Concussion Testing & Vision
Concussions are defined as direct or indirect impulses to the head or body accompanied with neurological symptoms.
Because concussions can have serious short- and long-term effects, tools to improve assessment and management are critical.
Ventura et al. (2015) reviewed:
[A] Visual findings associated with concussion
[B] Current tests for concussion
[C] Potential for visual performance measures to improve concussion detection and assessment
Concussion is frequently associated with abnormalities of saccades, pursuit eye movements, convergence, accommodation, and the vestibular–ocular reflex. .
Abnormalities found within tested concussion patients include:
Pursuit eye movements (60%)
Convergence abnormalities (47%– 64%) Accommodative amplitude (65%) .
Patients with sports-related concussions often have symptoms associated with convergence or accommodative insufficiency, such as:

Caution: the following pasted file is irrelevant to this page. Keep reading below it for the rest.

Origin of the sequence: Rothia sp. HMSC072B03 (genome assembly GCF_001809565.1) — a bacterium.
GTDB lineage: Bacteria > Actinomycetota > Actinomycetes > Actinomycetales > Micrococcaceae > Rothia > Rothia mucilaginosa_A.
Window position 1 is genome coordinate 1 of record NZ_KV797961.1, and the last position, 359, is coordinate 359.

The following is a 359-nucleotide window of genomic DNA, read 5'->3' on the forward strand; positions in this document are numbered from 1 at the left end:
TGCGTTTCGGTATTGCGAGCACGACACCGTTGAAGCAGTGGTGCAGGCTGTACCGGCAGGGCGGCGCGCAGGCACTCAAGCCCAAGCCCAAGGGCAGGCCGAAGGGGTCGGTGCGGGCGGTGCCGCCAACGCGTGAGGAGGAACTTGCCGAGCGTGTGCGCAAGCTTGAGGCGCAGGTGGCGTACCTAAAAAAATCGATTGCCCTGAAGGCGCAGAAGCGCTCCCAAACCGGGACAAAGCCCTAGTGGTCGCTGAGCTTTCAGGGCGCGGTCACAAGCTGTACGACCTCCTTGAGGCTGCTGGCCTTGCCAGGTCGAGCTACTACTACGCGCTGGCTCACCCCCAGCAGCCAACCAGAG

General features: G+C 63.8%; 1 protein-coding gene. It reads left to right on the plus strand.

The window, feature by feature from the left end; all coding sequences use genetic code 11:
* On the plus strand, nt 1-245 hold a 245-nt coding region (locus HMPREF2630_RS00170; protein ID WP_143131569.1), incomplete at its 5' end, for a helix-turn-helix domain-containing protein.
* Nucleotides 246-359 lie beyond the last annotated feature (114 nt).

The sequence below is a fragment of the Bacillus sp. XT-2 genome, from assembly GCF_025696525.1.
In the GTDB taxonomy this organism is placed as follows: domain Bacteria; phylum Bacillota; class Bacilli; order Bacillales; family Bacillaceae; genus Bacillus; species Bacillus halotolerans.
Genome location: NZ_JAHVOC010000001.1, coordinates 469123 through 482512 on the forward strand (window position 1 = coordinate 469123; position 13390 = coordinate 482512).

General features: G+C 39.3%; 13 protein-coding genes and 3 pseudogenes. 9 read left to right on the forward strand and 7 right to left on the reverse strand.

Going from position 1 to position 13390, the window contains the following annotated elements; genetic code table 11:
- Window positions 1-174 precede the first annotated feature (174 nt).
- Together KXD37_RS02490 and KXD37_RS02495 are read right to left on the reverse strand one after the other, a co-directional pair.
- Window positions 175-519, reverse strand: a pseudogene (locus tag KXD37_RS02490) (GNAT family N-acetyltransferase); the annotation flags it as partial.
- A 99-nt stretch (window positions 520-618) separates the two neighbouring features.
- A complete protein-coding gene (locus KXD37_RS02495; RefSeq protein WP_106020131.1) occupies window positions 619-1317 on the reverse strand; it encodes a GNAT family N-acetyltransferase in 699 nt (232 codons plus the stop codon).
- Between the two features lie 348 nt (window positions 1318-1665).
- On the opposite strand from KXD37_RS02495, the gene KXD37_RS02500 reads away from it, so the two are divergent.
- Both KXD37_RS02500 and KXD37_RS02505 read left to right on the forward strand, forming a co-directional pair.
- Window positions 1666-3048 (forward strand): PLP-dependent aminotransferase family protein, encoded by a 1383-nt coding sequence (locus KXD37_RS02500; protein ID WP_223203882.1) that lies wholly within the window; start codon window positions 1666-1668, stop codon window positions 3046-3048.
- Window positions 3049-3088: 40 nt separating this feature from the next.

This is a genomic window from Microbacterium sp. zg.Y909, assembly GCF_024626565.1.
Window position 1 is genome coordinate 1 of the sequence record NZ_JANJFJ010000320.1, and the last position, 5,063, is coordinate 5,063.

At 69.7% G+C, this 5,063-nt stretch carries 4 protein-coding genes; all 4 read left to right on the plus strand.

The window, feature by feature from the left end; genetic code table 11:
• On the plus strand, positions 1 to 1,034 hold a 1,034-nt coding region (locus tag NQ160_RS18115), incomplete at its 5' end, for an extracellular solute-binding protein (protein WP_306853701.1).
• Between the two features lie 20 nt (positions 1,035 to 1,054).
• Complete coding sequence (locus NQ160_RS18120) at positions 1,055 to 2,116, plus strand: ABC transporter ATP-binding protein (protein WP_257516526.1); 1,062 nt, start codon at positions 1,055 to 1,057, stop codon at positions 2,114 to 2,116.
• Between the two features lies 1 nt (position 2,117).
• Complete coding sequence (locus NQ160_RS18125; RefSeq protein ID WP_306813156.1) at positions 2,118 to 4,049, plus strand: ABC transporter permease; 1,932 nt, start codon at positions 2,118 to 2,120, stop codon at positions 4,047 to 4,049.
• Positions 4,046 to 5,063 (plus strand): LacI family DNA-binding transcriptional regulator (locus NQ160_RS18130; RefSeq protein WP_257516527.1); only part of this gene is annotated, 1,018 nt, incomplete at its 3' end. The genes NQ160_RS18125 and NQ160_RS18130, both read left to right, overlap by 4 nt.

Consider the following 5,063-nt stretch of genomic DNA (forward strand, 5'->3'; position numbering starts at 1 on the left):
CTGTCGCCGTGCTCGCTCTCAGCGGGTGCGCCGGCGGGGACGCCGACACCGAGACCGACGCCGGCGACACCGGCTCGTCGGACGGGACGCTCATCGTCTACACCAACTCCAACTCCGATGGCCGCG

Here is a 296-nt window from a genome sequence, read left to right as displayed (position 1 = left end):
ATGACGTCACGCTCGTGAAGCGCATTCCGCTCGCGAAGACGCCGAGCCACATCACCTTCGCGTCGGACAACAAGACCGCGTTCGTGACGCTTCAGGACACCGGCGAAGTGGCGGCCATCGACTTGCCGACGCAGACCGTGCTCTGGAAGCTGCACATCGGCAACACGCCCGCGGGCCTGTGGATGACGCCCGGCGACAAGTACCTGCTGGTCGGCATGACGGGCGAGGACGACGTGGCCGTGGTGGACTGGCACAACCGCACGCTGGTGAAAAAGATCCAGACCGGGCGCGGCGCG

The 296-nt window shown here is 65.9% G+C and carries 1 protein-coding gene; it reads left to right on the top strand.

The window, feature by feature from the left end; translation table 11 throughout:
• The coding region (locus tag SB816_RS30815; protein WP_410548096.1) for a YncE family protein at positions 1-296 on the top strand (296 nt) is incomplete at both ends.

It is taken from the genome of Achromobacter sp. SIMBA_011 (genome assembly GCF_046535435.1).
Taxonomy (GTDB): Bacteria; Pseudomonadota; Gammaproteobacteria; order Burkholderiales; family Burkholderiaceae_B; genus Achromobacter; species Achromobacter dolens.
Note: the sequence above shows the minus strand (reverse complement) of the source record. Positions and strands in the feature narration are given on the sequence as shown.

Words coming in and out of focus
Current sideline testing for athletes includes:
Sports Concussion Assessment Tool (SCAT3); incorporates cognitive and balance testing.
The SCAT3 takes 15-20 minutes and does not test all areas, such as vision, limiting its use as a sole indicator for concussion diagnosis.
King–Devick (K–D), the athlete rapidly reads numbers on three test cards, with the score being the total time required in seconds.
The K–D test complements components of the SCAT3 and improves the detection of concussions. 📊
Other vision-based tools for diagnosing and for managing concussion include:
Eye movement tracking devices
Eletrophysiologic testing. .
Visual performance measures improve the detection and management of concussion.
Currently, no single test can reliably diagnose concussion or determine when recovery has occurred. .
A combination of testing methods may improve insight of subtle damage and future clinical implications. .
Ventura et al. 2015. Diagnostic Tests for Concussion: Is Vision Part of the Puzzle? J. Neuro-Ophth. 35, pp. 73–81.